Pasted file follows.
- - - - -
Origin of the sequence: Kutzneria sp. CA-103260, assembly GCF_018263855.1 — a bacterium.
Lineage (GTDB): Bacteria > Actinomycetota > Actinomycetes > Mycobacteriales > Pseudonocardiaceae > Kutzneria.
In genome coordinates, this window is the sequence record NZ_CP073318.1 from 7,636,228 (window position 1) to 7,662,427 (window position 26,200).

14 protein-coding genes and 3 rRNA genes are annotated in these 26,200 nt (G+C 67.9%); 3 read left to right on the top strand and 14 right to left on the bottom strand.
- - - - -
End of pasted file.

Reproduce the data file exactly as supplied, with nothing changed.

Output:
Origin of the sequence: Kutzneria sp. CA-103260, assembly GCF_018263855.1 — a bacterium.
Lineage (GTDB): Bacteria > Actinomycetota > Actinomycetes > Mycobacteriales > Pseudonocardiaceae > Kutzneria.
In genome coordinates, this window is the sequence record NZ_CP073318.1 from 7,636,228 (window position 1) to 7,662,427 (window position 26,200).

14 protein-coding genes and 3 rRNA genes are annotated in these 26,200 nt (G+C 67.9%); 3 read left to right on the top strand and 14 right to left on the bottom strand.